Today, in Sherley v. Sebelius, a three-judge panel reversed the preliminary injunction, issued by federal district Judge Royce Lamberth last August, against the enforcement of the Obama administration’s new NIH guidelines permitting the expenditure of federal funds on human embryonic stem cell (hESC) research. (The injunction was stayed almost immediately after its issuance.) Judge Douglas Ginsburg, joined by Judge Thomas Griffith, held that the scientists bringing suit against the guidelines (who compete for funds for their adult ESC research) were not likely to prevail on the merits. Although today’s ruling is only on the injunction, it bodes ill, for the judges bought the administration’s line that the 1996 federal law (known as the Dickey-Wicker amendment) barring federal funding of embryo destruction somehow is not implicated by the funding of research that is altogether dependent upon, and continuous with, embryo destruction. Judge Karen LeCraft, dissenting, has the goods on this “linguistic jujitsu,” as she calls it. “[T]he plain meaning of the Amendment is easily grasped,” she writes, and the NIH guidelines so manifestly introduce “ambiguity” that is not present in the law that the plaintiffs’ motion for an injunction should prevail.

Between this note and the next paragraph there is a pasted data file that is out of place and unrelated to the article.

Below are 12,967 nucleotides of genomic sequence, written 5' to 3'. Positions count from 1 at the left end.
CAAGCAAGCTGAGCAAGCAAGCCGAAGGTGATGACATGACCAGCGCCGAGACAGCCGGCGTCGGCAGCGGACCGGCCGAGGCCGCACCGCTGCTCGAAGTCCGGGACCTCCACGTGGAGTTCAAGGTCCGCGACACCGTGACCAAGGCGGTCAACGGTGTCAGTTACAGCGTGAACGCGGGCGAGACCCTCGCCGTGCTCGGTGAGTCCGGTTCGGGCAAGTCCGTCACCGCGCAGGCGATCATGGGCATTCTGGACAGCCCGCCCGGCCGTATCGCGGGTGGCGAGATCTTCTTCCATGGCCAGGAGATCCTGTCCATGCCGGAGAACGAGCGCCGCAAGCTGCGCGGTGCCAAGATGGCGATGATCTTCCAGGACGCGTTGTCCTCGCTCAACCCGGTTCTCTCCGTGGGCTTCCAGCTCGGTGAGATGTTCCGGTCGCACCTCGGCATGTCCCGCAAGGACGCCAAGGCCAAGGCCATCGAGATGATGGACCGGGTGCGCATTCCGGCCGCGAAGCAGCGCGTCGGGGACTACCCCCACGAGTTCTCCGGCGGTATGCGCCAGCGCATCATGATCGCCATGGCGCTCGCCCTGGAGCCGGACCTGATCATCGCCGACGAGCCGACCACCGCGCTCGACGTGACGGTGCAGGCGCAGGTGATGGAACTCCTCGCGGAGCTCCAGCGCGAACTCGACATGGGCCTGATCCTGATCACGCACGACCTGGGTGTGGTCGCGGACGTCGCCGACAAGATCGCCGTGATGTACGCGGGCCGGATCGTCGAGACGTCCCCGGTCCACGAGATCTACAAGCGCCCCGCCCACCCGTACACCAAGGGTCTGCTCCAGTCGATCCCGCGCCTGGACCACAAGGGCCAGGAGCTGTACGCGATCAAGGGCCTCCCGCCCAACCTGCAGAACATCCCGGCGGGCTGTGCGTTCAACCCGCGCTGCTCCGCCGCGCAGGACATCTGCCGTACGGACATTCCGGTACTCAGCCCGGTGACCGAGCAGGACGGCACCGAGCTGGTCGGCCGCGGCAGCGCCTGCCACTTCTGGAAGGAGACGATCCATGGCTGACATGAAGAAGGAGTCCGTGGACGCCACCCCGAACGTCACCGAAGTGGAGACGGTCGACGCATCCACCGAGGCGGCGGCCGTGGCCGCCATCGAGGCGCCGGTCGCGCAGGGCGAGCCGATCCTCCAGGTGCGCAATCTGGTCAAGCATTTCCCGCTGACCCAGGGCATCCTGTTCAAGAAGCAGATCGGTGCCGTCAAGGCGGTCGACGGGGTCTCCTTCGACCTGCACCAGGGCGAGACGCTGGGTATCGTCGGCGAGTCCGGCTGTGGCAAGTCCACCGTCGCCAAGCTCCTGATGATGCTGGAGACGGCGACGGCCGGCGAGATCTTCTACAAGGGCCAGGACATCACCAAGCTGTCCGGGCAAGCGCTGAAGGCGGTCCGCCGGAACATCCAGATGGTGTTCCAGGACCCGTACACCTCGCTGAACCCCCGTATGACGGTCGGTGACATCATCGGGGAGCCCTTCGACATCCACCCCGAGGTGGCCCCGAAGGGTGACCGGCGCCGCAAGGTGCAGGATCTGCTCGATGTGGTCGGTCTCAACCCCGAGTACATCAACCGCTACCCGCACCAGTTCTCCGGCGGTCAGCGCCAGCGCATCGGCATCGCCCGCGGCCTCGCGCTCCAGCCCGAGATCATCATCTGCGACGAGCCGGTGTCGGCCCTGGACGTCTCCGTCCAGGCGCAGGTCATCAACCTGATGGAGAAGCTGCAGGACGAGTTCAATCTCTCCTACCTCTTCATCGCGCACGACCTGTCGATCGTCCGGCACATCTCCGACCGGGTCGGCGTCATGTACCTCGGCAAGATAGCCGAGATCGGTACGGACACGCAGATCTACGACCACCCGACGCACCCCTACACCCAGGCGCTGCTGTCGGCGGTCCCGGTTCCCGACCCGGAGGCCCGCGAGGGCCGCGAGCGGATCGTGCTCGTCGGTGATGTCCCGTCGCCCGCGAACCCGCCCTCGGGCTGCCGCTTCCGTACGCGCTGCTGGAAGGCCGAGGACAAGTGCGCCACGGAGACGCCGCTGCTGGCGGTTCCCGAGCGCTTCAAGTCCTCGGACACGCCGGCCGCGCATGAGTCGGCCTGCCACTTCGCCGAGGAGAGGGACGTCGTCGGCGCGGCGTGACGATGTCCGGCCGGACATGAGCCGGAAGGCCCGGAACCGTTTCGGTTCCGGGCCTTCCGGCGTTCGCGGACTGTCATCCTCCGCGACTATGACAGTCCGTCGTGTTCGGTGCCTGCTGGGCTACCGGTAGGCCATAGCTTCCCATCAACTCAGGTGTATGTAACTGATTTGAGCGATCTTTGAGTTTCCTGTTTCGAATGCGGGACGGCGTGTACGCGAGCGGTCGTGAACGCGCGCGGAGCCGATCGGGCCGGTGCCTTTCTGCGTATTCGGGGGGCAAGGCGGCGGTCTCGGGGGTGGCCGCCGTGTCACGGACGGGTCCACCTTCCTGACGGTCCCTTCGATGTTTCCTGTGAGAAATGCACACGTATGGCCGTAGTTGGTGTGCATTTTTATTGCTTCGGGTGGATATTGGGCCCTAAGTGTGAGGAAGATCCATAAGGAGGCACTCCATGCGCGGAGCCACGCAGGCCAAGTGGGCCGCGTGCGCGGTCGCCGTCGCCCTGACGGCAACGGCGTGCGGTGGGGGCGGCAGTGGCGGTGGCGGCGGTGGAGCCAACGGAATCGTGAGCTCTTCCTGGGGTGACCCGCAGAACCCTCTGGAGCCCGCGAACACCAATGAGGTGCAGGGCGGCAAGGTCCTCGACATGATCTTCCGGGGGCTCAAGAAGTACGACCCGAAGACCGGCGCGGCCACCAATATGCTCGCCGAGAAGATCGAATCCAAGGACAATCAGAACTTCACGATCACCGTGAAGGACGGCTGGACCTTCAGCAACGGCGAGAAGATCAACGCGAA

Dickey-Wicker bans funding for “research in which a human embryo or embryos are destroyed.” Much of the debate centers on the tense of the verb and the question whether “research” is somehow continuous from the derivation of stem cells (and necessary destruction of the embryo to achieve it) to the lab, later in time and perhaps in another location, where the stem-cell projects are carried out. Henderson cuts through much of Ginsburg’s fog thus:
While the Amendment prohibits federal financing of the “creation of a human embryo . . . for research purposes,” it does not use parallel language in addressing the destruction of embryos. It bans federal funding of “research” rather than the “destruction of human embryos for research purposes.” Research, then, is the express target of the ban Congress imposed with respect to the destruction of a human embryo. This makes perfect sense because in 1996, according to the record, hESC research had barely begun. . . . The Congress, recognizing its scant knowledge about the feasibility/scope of hESC research, chose broad language with the plain intent to make the ban as complete as possible. [My emphasis.]
Here’s an analogy that might clarify things. Suppose there were a law forbidding the expenditure of NIH funds on “preparing any meal in which cattle are destroyed.” The NIH cafeteria then served its employees a free meal of porterhouse steaks, on the theory that the slaughterhouse is in Kansas City, and they had nothing to do with destroying the cattle when grilling steaks in Bethesda. Who would doubt that funding the meal of porterhouse steaks was forbidden by the statute? You don’t even have to have a theory of the continuity implied in the term “preparing any meal.” All you need is a sine qua non.
Just so with the federal ban on funding embryo-destructive research. Too bad two of the D.C. circuit’s best judges couldn’t see that.